Order during the march was provided by an impressive number of police. The Fără Frică march was cordoned off by dense rows of police in helmets and with batons. On Bucuresti Street — right up to the intersection with Alexandria — policemen were also lined up. Deputy Head of Police Gheorghe Kavkalyuk presided over the police action.

It was impossible to join the march after it began. Several people told NM that they could not join the march because police blocked all approaches to Bucuresti Street.

Representatives of the LGBT community and people in solidarity with them walked along the street silently, willingly smiling at the press. Many took selfies and conducted online broadcasts from the march, posting photos with the hashtag #flowerpower.

Human rights defenders Tatyana Kebak and Roman Banar walked holding hands. “We came to support the right to love,” Kebak told NM. “Those here today are really advocating for human rights, for the rights of all people,” said her companion.

At one point, rose petals showered down from a high-rise office building. The marchers enthusiastically applauded. Children who came to the march with their parents rushed to collect petals. It seemed symbolic. Last year, eggs flew from buildings which the LGBT march passed.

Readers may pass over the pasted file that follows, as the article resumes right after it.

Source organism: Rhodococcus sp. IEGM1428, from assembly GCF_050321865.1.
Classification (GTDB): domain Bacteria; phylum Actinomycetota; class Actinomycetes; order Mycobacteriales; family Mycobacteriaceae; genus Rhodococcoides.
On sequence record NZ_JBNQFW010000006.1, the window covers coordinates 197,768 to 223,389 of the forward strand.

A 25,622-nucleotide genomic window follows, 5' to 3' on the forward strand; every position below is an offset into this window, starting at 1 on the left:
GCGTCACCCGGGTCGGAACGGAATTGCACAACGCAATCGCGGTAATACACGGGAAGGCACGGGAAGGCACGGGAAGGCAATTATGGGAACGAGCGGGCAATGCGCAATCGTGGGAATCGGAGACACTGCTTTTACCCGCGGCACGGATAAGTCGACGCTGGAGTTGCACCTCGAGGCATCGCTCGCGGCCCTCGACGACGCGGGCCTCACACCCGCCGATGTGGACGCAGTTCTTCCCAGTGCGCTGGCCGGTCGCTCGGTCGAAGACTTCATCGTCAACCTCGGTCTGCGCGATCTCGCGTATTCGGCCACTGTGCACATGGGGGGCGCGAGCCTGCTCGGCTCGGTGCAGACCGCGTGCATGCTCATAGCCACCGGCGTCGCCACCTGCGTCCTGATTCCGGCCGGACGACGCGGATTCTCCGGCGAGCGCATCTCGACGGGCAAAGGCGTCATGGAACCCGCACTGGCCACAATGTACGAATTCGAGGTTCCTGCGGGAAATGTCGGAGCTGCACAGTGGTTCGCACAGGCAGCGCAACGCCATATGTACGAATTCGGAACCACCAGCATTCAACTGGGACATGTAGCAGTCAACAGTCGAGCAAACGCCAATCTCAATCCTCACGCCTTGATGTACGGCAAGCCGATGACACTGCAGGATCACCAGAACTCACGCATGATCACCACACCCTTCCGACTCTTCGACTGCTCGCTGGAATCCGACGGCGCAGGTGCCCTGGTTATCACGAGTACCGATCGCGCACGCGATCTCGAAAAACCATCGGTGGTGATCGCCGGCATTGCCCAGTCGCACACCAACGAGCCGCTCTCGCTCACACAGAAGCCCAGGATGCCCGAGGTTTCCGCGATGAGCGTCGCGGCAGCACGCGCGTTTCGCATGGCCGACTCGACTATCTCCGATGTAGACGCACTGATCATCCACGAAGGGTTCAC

Both marches reached Alexandri Street simultaneously, but from different sides of Bucuresti Street. Police, after briefly conferring, ordered the participants of the Fără Frică march to be taken away by bus.

Deputy Head of Police Gheorghe Kavkalyuk told NM that the police had previously agreed with the organizers of the march that the procession would end at Alexandri. Later, the organizers denied this.

People reluctantly got onto the buses. Many tried to photograph Orthodox believers through helmets of policemen and, getting onto the buses, waved bouquets of flowers at them.

The Orthodox believers sang “Christ is Risen from the Dead.” The chanting was occasionally interrupted by the slogan “Leave for Europe and fuck there.” Someone tried to sprinkle gays with holy water, but it ended up drying on police flak jackets.